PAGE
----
Big three oil companies see earnings fall

Updated: 2013-03-26 08:01

By Gao Changxin in Hong Kong (China Daily)

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China's big three oil companies have all reported a decline in earnings in 2012, blaming government price controls and rising taxes.

But they still raked in an average of 660 million yuan ($106 million) a day in profit in the past year, showing the strong profitability of the largely government-regulated sector.

China Petroleum and Chemical Corp, CNOOC Ltd and PetroChina, the listed arm of China National Petroleum Corp, earned a total of 242.5 billion yuan, down more than 10 percent year-on-year. But the figure is still more than double that of Warren Buffett's Berkshire Hathaway.

Asia's biggest refiner China Petroleum and Chemical Corp, or Sinopec, was the last to report 2012 earnings, saying on Sunday that profit fell to 63.9 billion yuan, or 0.71 yuan a share, from 73.2 billion yuan, or 0.81 yuan a share, in 2011. Sinopec blamed the tumbling price of its chemical products.

CNOOC said earlier this month that rising exploration costs and a new resource tax were mainly responsible for the 9.3 percent fall in its 2012 profit.

PetroChina said last week its profit fell 13 percent to 115.33 billion yuan from 132.96 billion yuan in 2011, in spite of a 9.6 percent increase in revenue generated from increased oil and gas output.

Vice-President Sun Longde said that government price controls dampened its margins, especially natural gas.

The company's natural gas and pipeline business lost 2.11 billion yuan in 2012, compared with a 15.5 billion yuan profit in 2011.

In China, oil and gas companies cannot fully pass on higher crude oil costs to customers, because prices are set by the government.

Big three oil companies see earnings fall

The National Development and Reform Commission sets prices based on the 22-day moving average of a basket of crude. On Feb 25, China raised fuel prices for the first time since September, increasing gasoline prices by 300 yuan per metric ton and diesel by 290 yuan.

This year might be easier for the big three as the government has vowed to reform the country's pricing system, especially in the fields of energy and resources.

Local media reports said that the price of natural gas could increase by 10 to 20 percent in parts of the country in April.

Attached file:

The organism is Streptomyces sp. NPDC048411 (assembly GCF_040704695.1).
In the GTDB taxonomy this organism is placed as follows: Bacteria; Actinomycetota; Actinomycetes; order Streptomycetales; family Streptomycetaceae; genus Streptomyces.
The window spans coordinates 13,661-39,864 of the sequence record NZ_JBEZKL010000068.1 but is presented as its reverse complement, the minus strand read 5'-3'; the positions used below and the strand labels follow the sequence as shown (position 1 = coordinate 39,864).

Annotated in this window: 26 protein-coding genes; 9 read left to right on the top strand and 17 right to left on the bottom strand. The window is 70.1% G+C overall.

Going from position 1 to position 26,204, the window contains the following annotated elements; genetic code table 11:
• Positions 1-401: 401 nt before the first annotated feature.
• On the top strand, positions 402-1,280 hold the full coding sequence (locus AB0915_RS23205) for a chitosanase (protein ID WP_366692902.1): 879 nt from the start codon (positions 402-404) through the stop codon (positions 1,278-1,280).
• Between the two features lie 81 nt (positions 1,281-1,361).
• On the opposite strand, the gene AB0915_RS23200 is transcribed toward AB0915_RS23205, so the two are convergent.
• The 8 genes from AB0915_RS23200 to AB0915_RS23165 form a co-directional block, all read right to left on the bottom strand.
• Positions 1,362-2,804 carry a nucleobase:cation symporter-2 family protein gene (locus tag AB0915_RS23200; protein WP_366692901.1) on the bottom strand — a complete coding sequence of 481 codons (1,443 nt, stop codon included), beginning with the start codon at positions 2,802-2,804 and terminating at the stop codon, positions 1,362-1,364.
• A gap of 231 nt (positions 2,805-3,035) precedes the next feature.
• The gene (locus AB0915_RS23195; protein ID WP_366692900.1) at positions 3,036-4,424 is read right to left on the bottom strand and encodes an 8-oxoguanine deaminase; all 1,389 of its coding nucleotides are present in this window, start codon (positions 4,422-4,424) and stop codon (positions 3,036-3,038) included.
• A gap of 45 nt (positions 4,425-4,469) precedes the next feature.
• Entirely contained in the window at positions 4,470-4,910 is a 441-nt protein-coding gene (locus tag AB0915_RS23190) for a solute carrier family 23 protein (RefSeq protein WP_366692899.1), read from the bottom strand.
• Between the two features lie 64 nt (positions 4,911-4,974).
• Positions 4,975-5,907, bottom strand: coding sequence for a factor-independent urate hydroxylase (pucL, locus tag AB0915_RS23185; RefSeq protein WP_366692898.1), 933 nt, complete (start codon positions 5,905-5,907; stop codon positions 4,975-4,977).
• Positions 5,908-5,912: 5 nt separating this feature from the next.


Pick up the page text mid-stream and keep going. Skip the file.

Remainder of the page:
"PetroChina, as the nation's biggest natural gas producer, is set to benefit greatly from the natural gas price reform," Goldman Sachs said in a report earlier this month.

Sinopec President Wang Tianpu said: "Fuel prices were raised in the second half of last year, which helped Sinopec reverse losses in its refining business.

"I believe that situation this year will be similar to that in the second half of last year. If the government continues its reform of the fuel price formation system, Sinopec stands to benefit," he said at a news conference in Hong Kong.

Last year, the three oil companies all made strides in their internationalization, which they hope can help diversify production and revenue, and mitigate profit swings.

PetroChina's overseas oil and gas production grew 13.3 percent to 137 million barrels of oil equivalent in 2012. Its overseas profit stood at 32.67 billion yuan, accounting for 19.6 percent of its total profit.

CNOOC's overseas production was 75.4 million barrels of oil equivalent in the same period, and its $15.1 billion takeover of Canadian oil and gas company Nexen is expected to significantly boost its overseas output.

Sinopec lags a little behind in overseas expansion. Its output outside China stood at 21.68 million barrels of oil equivalent last year, an 18.1 percent increase year-on-year. To boost its overseas earnings, Sinopec announced on Monday that it plans to pay $1.5 billion for overseas oil and gas-producing assets held by its parent company.